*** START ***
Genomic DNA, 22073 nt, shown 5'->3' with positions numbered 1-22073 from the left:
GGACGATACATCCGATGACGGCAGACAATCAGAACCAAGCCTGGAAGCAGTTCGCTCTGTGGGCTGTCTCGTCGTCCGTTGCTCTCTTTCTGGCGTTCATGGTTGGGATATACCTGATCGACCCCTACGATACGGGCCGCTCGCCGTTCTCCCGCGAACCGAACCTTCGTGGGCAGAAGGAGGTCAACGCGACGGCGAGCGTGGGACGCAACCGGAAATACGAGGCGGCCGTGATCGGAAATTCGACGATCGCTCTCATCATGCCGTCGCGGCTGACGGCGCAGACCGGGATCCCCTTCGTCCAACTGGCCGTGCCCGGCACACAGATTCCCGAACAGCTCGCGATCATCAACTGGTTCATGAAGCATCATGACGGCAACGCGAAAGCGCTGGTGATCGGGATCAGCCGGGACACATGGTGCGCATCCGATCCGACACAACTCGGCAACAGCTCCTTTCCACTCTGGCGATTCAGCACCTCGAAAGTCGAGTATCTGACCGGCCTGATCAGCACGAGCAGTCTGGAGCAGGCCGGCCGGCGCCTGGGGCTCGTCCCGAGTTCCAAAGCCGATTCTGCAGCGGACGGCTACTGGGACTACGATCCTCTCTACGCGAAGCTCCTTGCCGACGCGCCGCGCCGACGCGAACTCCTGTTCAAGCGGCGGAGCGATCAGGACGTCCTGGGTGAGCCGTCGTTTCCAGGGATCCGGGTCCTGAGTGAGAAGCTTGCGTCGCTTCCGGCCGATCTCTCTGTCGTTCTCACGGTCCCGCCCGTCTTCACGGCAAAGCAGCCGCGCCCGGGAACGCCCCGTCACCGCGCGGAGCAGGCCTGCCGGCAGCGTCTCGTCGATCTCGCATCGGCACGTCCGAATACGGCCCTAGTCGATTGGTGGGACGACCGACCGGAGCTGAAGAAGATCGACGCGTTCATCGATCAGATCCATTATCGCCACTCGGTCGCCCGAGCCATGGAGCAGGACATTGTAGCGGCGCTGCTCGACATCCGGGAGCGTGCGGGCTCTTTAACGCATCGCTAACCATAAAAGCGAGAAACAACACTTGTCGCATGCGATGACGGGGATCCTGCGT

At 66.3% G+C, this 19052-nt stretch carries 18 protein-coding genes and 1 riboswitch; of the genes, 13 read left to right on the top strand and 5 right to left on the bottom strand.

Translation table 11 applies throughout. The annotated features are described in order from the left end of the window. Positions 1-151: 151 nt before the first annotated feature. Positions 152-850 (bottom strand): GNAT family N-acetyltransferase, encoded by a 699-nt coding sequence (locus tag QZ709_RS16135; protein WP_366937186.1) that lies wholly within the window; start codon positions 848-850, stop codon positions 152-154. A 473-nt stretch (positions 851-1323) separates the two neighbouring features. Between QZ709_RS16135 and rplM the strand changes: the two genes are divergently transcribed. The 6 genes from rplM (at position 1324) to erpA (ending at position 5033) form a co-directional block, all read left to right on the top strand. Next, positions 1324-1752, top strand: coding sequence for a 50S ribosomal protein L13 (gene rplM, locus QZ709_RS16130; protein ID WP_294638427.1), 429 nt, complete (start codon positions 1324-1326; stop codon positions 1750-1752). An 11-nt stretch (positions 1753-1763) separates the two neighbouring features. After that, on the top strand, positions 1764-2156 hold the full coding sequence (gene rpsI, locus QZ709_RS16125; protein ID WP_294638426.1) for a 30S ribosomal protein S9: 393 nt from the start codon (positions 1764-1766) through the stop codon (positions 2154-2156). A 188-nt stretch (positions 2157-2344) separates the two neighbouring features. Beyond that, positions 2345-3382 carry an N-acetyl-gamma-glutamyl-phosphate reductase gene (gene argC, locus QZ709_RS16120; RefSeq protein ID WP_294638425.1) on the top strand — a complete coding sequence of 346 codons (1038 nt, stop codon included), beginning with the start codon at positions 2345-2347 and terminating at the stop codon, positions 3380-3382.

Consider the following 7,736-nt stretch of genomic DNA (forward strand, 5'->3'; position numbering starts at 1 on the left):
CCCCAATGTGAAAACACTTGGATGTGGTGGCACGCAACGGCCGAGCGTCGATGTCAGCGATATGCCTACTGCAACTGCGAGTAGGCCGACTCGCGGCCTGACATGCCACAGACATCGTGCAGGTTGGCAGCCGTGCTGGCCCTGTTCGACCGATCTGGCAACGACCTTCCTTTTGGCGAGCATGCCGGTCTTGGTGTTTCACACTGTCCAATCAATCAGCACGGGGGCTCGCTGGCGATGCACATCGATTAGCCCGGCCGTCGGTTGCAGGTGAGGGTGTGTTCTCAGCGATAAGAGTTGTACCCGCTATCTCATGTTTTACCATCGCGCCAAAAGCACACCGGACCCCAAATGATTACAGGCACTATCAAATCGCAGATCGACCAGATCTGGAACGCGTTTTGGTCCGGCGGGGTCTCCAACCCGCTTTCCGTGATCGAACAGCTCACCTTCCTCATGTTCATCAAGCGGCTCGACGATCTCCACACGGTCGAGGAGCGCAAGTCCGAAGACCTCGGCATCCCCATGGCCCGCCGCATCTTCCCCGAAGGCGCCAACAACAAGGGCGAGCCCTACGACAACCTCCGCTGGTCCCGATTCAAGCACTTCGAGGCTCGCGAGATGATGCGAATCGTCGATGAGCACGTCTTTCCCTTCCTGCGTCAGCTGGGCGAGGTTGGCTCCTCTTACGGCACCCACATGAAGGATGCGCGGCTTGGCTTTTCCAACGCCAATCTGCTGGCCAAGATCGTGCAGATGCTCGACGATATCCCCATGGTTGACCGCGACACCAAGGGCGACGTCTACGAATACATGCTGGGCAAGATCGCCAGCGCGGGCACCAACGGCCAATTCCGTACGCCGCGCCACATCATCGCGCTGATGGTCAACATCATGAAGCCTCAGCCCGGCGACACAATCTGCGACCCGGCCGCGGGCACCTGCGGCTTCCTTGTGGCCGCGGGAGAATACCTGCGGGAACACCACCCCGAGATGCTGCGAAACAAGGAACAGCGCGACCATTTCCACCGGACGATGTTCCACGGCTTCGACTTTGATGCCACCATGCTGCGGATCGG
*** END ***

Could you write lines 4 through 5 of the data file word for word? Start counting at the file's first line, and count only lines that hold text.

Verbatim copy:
Translation table 11 applies throughout. The annotated features are described in order from the left end of the window. Positions 1-151: 151 nt before the first annotated feature. Positions 152-850 (bottom strand): GNAT family N-acetyltransferase, encoded by a 699-nt coding sequence (locus tag QZ709_RS16135; protein WP_366937186.1) that lies wholly within the window; start codon positions 848-850, stop codon positions 152-154. A 473-nt stretch (positions 851-1323) separates the two neighbouring features. Between QZ709_RS16135 and rplM the strand changes: the two genes are divergently transcribed. The 6 genes from rplM (at position 1324) to erpA (ending at position 5033) form a co-directional block, all read left to right on the top strand. Next, positions 1324-1752, top strand: coding sequence for a 50S ribosomal protein L13 (gene rplM, locus QZ709_RS16130; protein ID WP_294638427.1), 429 nt, complete (start codon positions 1324-1326; stop codon positions 1750-1752). An 11-nt stretch (positions 1753-1763) separates the two neighbouring features. After that, on the top strand, positions 1764-2156 hold the full coding sequence (gene rpsI, locus QZ709_RS16125; protein ID WP_294638426.1) for a 30S ribosomal protein S9: 393 nt from the start codon (positions 1764-1766) through the stop codon (positions 2154-2156). A 188-nt stretch (positions 2157-2344) separates the two neighbouring features. Beyond that, positions 2345-3382 carry an N-acetyl-gamma-glutamyl-phosphate reductase gene (gene argC, locus QZ709_RS16120; RefSeq protein ID WP_294638425.1) on the top strand — a complete coding sequence of 346 codons (1038 nt, stop codon included), beginning with the start codon at positions 2345-2347 and terminating at the stop codon, positions 3380-3382.

Consider the following 7,736-nt stretch of genomic DNA (forward strand, 5'->3'; position numbering starts at 1 on the left):